The “Would I read it again?” book rating system

I’m thinking about starting to rate books based on the “would I read it again” system. Would I spend time reading this book again, knowing that I could be reading a different, new-to-me book? And furthermore, would I tell other people to read it, too?

    ★★★★★ would read again, will tell everyone about it and push it on people so they’ll read it, too.
    ★★★★ will tell people about it but won’t necessarily read it again, necessarily.
    ★★★ might tell people about it, if they ask. Probably won’t reread it.
    ★★ definitely won’t read again, will tell people I HATED it.
    ★ wasted my time and should’ve given up on it sooner. Bummer.

Obvious flaws: series books make it all wonkadoodle, because I usually end up rereading them anyway so I don’t forget important plot points; books by favorite authors get reread despite “low” ratings (see: Diana Wynne Jones); pushes my personal time’s value above anything else, including societal merit (or something) (I don’t actually rate books for societal merit anyway).

I’ve read two 5 star books and one 4 star so far this year, so I may be riding high off the awesome. But I really like this way of rating books and I’m gonna try it out for a while.

How do you rate your books?

6 thoughts on “The “Would I read it again?” book rating system”

  1. That is a great way to rate books. I generally do it with the same 5 star rating as Amazon: from 1 (I hate it) to 5 (I love it). I have been thinking about giving up ratings altogether because sometimes I stress too much over the number.

    1. I have a love-hate relationship with ratings. I like how they make filtering out my favorite books super easy, but sometimes I get so stupidly stressed from deciding between a whole star and a half star. Bah!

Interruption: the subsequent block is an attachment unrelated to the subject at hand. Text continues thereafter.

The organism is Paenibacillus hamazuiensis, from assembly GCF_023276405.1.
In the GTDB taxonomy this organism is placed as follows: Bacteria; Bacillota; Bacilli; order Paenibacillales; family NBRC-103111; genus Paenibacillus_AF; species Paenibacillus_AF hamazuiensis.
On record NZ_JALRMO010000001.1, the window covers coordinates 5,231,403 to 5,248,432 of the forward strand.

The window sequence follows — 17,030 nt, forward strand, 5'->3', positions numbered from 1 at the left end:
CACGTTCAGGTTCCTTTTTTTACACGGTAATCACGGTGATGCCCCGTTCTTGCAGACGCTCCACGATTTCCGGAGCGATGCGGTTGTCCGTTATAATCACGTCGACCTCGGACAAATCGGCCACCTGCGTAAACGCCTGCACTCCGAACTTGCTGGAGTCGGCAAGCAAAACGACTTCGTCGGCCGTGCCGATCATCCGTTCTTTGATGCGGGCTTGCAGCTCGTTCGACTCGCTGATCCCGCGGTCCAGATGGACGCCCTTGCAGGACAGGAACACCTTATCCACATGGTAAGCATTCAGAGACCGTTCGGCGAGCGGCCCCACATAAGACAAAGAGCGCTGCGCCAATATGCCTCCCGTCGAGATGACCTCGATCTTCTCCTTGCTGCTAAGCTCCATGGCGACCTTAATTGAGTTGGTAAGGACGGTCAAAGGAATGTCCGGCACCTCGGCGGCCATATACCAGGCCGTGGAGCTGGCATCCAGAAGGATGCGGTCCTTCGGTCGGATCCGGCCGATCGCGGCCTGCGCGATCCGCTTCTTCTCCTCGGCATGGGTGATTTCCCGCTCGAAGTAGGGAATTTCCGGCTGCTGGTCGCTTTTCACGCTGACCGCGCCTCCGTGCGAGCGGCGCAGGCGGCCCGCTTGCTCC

2. My rating system is similar to that, roughly! But it’s a very inexact science. I am always looking back at ratings from previous times and feeling that I would give that book a different rating another time. Three stars tends to mean I won’t read it again, and four stars means EITHER that I will read it again and love it or I will forget about it in two months and never think of it again.

    1. Yup, I always want to adjust old ratings for inflation or something.

      Four stars is tricky for me. Four stars means I LOVED THE BOOK but it’s a fleeting love, kinda? I really enjoyed reading it! But I’ll probably forget about it soon, maybe. Unless I reread it, and then it’ll probably either turn into a five star book or go down to three.

  3. Super late response but this is actually a column on my spreadsheet of reading – “WRA?” for Would I Read This Again. I kind of mean it in two ways too. Would I read this book again ever in the future but also, if I was reliving my reading life, would I spend my time with this book again for a first time or would I skip it if I knew better. Most books get a Yes but some get a ? and the rare book gets a No.

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